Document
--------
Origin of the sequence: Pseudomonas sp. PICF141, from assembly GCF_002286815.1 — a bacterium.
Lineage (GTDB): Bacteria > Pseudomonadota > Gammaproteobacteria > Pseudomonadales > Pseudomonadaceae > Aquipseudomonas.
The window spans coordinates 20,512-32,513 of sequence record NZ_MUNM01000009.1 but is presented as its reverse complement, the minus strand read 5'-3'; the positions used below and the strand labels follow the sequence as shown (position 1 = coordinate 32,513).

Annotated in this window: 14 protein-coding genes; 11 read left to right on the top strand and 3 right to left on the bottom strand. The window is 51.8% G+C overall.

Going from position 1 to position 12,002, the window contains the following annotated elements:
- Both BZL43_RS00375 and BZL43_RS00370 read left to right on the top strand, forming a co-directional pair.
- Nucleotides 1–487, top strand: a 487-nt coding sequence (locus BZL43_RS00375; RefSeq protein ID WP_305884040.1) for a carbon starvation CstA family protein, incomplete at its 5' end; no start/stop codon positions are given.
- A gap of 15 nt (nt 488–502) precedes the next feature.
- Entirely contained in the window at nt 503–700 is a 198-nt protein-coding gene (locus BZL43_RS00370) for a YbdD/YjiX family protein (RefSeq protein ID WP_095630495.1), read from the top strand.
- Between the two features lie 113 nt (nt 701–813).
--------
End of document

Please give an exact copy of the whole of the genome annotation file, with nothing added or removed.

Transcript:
Origin of the sequence: Pseudomonas sp. PICF141, from assembly GCF_002286815.1 — a bacterium.
Lineage (GTDB): Bacteria > Pseudomonadota > Gammaproteobacteria > Pseudomonadales > Pseudomonadaceae > Aquipseudomonas.
The window spans coordinates 20,512-32,513 of sequence record NZ_MUNM01000009.1 but is presented as its reverse complement, the minus strand read 5'-3'; the positions used below and the strand labels follow the sequence as shown (position 1 = coordinate 32,513).

Annotated in this window: 14 protein-coding genes; 11 read left to right on the top strand and 3 right to left on the bottom strand. The window is 51.8% G+C overall.

Going from position 1 to position 12,002, the window contains the following annotated elements:
- Both BZL43_RS00375 and BZL43_RS00370 read left to right on the top strand, forming a co-directional pair.
- Nucleotides 1–487, top strand: a 487-nt coding sequence (locus BZL43_RS00375; RefSeq protein ID WP_305884040.1) for a carbon starvation CstA family protein, incomplete at its 5' end; no start/stop codon positions are given.
- A gap of 15 nt (nt 488–502) precedes the next feature.
- Entirely contained in the window at nt 503–700 is a 198-nt protein-coding gene (locus BZL43_RS00370) for a YbdD/YjiX family protein (RefSeq protein ID WP_095630495.1), read from the top strand.
- Between the two features lie 113 nt (nt 701–813).